Paco De Lucia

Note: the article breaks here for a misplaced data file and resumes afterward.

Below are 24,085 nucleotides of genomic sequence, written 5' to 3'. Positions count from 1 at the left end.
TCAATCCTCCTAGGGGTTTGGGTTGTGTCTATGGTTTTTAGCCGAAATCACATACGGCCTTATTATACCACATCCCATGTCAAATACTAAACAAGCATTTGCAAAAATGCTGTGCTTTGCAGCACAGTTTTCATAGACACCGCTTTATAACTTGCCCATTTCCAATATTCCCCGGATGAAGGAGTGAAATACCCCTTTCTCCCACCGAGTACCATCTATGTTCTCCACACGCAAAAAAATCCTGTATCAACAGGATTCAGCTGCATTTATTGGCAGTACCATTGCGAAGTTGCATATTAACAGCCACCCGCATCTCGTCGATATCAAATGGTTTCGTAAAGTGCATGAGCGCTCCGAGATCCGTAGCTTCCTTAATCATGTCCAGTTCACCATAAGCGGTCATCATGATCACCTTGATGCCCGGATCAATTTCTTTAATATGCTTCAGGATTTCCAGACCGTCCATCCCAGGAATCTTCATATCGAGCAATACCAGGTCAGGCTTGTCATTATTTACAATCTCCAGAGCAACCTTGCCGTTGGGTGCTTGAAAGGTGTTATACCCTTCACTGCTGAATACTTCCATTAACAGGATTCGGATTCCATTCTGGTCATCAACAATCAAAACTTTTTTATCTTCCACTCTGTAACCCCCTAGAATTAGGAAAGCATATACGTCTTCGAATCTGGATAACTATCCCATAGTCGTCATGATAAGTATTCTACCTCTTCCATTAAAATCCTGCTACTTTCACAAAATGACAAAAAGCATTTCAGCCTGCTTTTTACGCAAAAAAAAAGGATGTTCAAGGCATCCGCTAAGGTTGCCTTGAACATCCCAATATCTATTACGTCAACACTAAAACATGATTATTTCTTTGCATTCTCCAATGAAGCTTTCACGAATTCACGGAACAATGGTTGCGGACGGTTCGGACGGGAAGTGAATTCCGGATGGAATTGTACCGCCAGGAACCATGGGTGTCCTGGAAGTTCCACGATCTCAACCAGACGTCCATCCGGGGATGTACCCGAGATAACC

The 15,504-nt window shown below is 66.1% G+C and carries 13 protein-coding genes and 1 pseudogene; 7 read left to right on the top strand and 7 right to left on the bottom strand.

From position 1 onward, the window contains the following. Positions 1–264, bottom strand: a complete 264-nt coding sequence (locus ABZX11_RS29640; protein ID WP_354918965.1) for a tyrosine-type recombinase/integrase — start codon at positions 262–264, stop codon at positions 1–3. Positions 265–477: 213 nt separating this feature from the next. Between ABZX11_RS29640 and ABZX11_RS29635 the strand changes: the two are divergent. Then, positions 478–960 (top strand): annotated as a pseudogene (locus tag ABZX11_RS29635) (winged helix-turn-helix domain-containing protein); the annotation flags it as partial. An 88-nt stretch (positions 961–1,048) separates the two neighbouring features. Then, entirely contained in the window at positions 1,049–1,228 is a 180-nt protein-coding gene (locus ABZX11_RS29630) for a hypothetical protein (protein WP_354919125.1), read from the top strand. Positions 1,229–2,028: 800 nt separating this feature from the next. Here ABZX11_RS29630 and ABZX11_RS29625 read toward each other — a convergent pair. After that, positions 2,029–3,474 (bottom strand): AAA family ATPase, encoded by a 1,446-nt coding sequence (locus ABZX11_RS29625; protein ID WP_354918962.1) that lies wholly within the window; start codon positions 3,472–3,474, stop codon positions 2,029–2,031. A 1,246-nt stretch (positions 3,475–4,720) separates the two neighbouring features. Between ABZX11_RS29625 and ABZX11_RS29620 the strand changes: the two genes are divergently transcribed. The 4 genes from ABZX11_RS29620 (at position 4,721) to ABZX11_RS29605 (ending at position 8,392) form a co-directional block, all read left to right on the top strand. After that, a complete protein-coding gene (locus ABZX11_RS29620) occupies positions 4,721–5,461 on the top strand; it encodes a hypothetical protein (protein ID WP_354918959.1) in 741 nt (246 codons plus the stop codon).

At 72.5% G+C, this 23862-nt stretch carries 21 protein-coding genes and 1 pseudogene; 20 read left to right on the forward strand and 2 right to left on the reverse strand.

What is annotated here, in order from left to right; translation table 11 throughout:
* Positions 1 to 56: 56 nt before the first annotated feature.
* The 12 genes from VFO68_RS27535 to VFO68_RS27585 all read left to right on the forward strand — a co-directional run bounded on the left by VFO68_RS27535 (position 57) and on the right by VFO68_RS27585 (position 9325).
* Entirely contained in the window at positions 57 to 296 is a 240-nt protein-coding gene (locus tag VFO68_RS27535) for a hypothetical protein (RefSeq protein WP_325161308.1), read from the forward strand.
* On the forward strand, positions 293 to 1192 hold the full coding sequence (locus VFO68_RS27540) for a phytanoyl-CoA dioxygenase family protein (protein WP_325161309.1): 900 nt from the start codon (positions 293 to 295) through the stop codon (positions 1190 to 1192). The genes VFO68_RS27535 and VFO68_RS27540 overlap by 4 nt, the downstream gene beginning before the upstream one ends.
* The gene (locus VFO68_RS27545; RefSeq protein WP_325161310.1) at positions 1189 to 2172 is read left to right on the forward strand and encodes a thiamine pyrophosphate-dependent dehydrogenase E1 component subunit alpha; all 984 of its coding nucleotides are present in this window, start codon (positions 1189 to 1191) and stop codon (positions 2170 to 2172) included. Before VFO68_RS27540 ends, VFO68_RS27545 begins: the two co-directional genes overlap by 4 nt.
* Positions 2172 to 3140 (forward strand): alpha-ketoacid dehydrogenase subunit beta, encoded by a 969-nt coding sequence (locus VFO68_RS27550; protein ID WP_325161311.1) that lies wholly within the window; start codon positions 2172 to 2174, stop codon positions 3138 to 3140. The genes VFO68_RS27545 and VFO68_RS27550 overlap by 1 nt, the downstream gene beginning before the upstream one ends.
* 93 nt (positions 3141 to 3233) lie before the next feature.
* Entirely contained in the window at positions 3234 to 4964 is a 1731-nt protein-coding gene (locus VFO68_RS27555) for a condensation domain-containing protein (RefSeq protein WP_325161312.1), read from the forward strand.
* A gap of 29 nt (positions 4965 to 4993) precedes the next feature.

Paco de Lucia was born Francisco Sanchez Gomez on 21 December 1947 and died 26 February 2014. He was a Spanish flamenco musician, composer, and producer. He was a leading advocate of New Flamenco and one of the first flamenco musicians to successfully cross over into jazz and classical music. Eric Clapton and Richard Chapman, the authors of Guitar: History, Players, refer to de Lucia in Guitar: Music, History, Players as a “titanic figure” in flamenco guitar history. Dennis Koster, the author of Guitar Atlas, Flamenco, also describes de Lucia among “his greatest guitarists”. De Lucia is remembered for his creativity and harmony, and his extraordinary dexterity, technique and strength in his right-hand, which allowed him to execute extremely fast and fluid picados. He is a master of contrast and often uses picados in combination with rasgueados or other techniques. He also often adds jazz-inspired scale tones and chords to his compositions. His innovations were instrumental in the development and evolution of New Flamenco, Latin jazz fusion and traditional Flamenco. De Lucia was praised for recording with Camaron de La Isla, a flamenco singer in the 1970s. They recorded 10 albums together. His most well-known recordings include “Rio Ancho”, later fused with Al Di Mela’s “Mediterranean Sundance”, “Entre dos aguas”, and “La Barrosa”, as well as “Cepa Andaluza”, “Impetu”, and “Gloria al Nino Ricardo”. In the late 1970s, his collaborations with Al Di Meola, Larry Coryell and John McLaughlin saw him rise in popularity beyond his homeland of Spain. De Lucia, along with his brothers Pepe de Lucia, guitarist Ramon de Algeciras and singer Pepe de Lucia, formed the Paco de Lucia Sextet. They collaborated with Chick Corea for their 1990 album Zyryab. He performed at Expo 92 in Seville in 1992 and again in Madrid a year later, on the Plaza Mayor. He began to reduce his public performances in 2004, and he retired from full-time touring. He gave many concerts per year, mostly in Spain and Germany, as well as at European festivals in the summer months. Wikipedia

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